Canadian Maritime Review

Maritime Activity Reports, Inc.

July 29, 1999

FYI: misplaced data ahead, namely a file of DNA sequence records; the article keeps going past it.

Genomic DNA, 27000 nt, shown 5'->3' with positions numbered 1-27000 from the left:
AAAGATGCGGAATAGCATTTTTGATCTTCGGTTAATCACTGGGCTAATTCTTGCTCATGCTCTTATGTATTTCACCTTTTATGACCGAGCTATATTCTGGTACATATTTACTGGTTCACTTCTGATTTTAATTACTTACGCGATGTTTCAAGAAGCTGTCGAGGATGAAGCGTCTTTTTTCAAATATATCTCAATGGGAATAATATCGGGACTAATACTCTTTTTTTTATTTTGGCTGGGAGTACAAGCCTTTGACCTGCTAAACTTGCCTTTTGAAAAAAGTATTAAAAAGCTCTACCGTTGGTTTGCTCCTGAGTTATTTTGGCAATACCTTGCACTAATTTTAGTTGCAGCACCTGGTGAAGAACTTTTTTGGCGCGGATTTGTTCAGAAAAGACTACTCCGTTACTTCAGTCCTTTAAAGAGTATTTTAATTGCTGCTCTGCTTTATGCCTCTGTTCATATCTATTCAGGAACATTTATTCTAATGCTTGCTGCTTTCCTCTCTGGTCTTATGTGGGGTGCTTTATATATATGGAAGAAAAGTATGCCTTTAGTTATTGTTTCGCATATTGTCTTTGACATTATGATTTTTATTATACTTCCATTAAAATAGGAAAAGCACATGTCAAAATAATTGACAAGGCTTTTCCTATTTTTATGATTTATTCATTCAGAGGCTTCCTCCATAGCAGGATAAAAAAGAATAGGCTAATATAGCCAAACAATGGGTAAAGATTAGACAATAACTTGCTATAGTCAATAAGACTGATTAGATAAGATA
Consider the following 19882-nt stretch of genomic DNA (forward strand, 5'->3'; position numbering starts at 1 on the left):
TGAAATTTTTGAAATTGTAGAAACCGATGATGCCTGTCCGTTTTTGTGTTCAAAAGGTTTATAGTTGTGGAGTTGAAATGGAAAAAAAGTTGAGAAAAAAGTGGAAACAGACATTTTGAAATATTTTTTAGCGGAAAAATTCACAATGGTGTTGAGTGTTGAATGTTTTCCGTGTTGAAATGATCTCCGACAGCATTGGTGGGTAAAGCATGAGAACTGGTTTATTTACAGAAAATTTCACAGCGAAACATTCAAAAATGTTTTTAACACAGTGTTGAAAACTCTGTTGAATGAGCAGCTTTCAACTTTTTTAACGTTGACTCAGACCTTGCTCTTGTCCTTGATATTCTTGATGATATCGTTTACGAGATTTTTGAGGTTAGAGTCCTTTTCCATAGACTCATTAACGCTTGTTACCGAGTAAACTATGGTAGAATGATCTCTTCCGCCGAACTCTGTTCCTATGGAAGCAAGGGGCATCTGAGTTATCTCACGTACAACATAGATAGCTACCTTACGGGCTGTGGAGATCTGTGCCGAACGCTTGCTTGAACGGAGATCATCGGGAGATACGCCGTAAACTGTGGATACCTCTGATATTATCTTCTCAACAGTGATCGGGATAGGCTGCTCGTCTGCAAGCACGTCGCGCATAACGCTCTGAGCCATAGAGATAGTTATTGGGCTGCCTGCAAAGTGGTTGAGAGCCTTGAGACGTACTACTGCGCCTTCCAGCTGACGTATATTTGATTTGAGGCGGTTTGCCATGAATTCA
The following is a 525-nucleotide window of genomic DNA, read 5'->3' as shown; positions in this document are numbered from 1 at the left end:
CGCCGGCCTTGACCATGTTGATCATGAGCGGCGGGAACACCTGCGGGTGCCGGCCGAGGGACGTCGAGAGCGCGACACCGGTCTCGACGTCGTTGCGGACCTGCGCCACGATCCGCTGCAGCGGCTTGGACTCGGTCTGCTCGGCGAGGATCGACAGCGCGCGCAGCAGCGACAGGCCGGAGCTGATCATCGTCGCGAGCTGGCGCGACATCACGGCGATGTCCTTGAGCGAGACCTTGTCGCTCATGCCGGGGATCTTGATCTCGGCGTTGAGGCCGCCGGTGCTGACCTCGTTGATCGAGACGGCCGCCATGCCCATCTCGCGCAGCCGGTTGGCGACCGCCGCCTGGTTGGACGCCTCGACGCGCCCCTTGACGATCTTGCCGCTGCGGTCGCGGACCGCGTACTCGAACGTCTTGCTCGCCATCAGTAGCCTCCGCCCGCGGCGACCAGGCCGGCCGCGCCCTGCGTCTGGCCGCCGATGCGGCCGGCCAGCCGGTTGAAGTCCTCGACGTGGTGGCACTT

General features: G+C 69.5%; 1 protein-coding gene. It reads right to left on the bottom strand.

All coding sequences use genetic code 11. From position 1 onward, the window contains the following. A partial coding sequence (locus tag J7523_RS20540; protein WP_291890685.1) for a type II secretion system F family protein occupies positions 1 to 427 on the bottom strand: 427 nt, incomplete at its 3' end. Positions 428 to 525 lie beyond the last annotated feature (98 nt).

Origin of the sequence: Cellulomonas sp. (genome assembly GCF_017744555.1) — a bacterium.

With 1,860 miles of waterways, our neighbors to the north are no slouches in the maritime industry. In fact, Canadian maritime companies continue to offer technological and operational innovation. The Canadian coastline stretches out 151,492 miles, making it the second largest country in the world. Canada not only supports a thriving maritime industry, with exporting ships carrying timber, crude petroleum, natural gas and aluminum, but the country is also home to a variety of companies providing the means to allow these vessels to run smoothly and efficiently. In St. Catherine's, Ontario, Port Weller Drydocks is known for its extensive knowledge of engineering connecting the design, installation and testing aspects of inter-disciplinary projects. Port Weller and its parent company, Canadian Shipbuilding & Engineering are equipped to perform both conversion and construction of vessels while still adhering to the capability of the full-service repair facility. A $5.5 million project to enhance the company's steel-cutting, welding and fabrication capabilities was established in November. Consisting of a Plasma Arc Cutting Machine with Bevelling Capacity, Robotic Profile Cutting and Welding Lines and Semi-Automatic Panel Production Line, these upgraded components will be further enhanced by a newly-designed material flow inside Port Weller's steel workshops. In Vancouver, the joint venture between maritime application developer Rydex and global mobile communications company ICO exhibits Canada's advanced technological base. The two companies signed a memo of understanding enabling ICO's maritime distributors access to services across a variety of market areas. Rydex, responsible for maritime communication operations including automatic data communication, email and shipboard IT support, is currently engineering a satellite service for availability in the year 2000. The handsets, which can easily be slipped into a pocket, permits for roaming between ICO and any mobile network. Multi-network international mobile satellite service provider, Ottawa-based Stratos will be at the forefront as first global provider of the new Inmarsat M4 service. Delivering high quality voice, fax and a variety of data services via portable terminals the size of a laptop computer, the M4 will be introduced this August. A product currently available from Stratos is its new Iridium World Page Service. Offered either by itself or in conjunction with Iridium voice services, this option allows paging customers to receive messages from anywhere throughout the world via a 4 oz. pager which can easily be clipped to one's belt. Iridium will soon have a new supplier as well. Stratos and Hughes Global Services recently formed an agreement making the latter a supplier of Iridium services by way of a U.S. government contract. HGS will deliver the full selection of Iridium services and related products through its General Services Administration contract. Another Vancouver company, Offshore Systems, was granted orders from Marinette Marine Corporation Shipyard for ECPINS systems for USCG Sea Going Buoy Tenders. The contract also includes an option for nine more systems through 2003. Offshore Systems International, the company's wholly-owned U.S. subsidiary was also chosen by the USCG (and Bollinger Shipyards) to provide the Yokogawas Electromagnetic Speed Log from the USCG Coastal Patrol Boat Program. The two contracts awarded to Offshore and its Fife, Wash.-based subsidiary are estimated at a value of one million dollars, with the open possibility for new orders in the future as per the same options. Since 1980, Autoship Systems has provided the maritime industry as the key supplier of naval architecture programs with over 1,700 installations in more than 50 countries. Presently, the Vancouver, B.C.-based company has initiated its generic marine gear and equipment models library collection. Presented in .PR3 format, there are 39 models currently available to intensify rendering ability, and assisting the designer in space management. Not only do the files lessen CAD general arrangement production time by facilitating the preliminary assessment of space and layout - they also provide a sharp, polished presentation when presented to owners and investors, making all the difference in a professional showing. The library is a free service for all Autoship purchasers. The latest in the Autoship fleet of products is Autoyacht - a welcome addition to the company's CAD/CAM programs designed to comply with the surface modeling requirements per yacht designers. Since relocating to its new home in Vancouver, BC, Naval Architectural firm Robert Allan has designed a 136 ft. VSP escort tug for Johannes Østensjø dy AS. Based in Haugesund, Norway, the company will use the vessel to serve oil terminals on the country's West coast. Family-owned and operated Dynamic Engineering in British Columbia is the largest turbocharger facility of its kind in Canada. Split into two divisions - Small and Large - the company was appointed last year by MAN B&W as authorized repair station for its turbochargers in Western Canada. Known for its computerized dynamic balancing and specialized welding techniques, the company is celebrating 35 years of service this year. Responsible for the building of marine autopilots and related accessories, ComNav has recently introduced a new line of drive units suitable for non-hydraulic steering systems and include: the Rotary Drive Unit is a 12-volt chain drive motor suitable for small boat applications and three Cable Drive Units created to replace the existing Morse titled and straight shaft helm station, and the Teleflex Performance and Standard Tilt helm stations. ComNav's pilots may be found in fishing vessels, tugs, tankers and freighters measuring up to 984 ft. (300 m), as well as military vessels, government fleets and ferries. Quebec-based Hermont Marine's mission is to help cruise ship operators with two common problems. The first is the difficulty of oil removal from the complex mess of oily bilge water on HFO burning ships, the second is the necessity of being viewed as an operator of an environmentally-safe ship. Hermont aids the cruise ship industry with its bilge water polishing system. Comprised of functions responsible for oil, emulsion and solids removal, the product proves oil free discharges are possible. A representative of several equipment manufacturers, some of Ottawa-based engineering and marine equipment company EMAR's recent projects include its sale of azimuth thrusters to the Irving Group and oily separators for offshore platforms under construction by Halter Marine. EMAR has been at the forefront in providing government departments, and all major shipyards throughout Canada with its products and services since 1993.-Regina Ciardello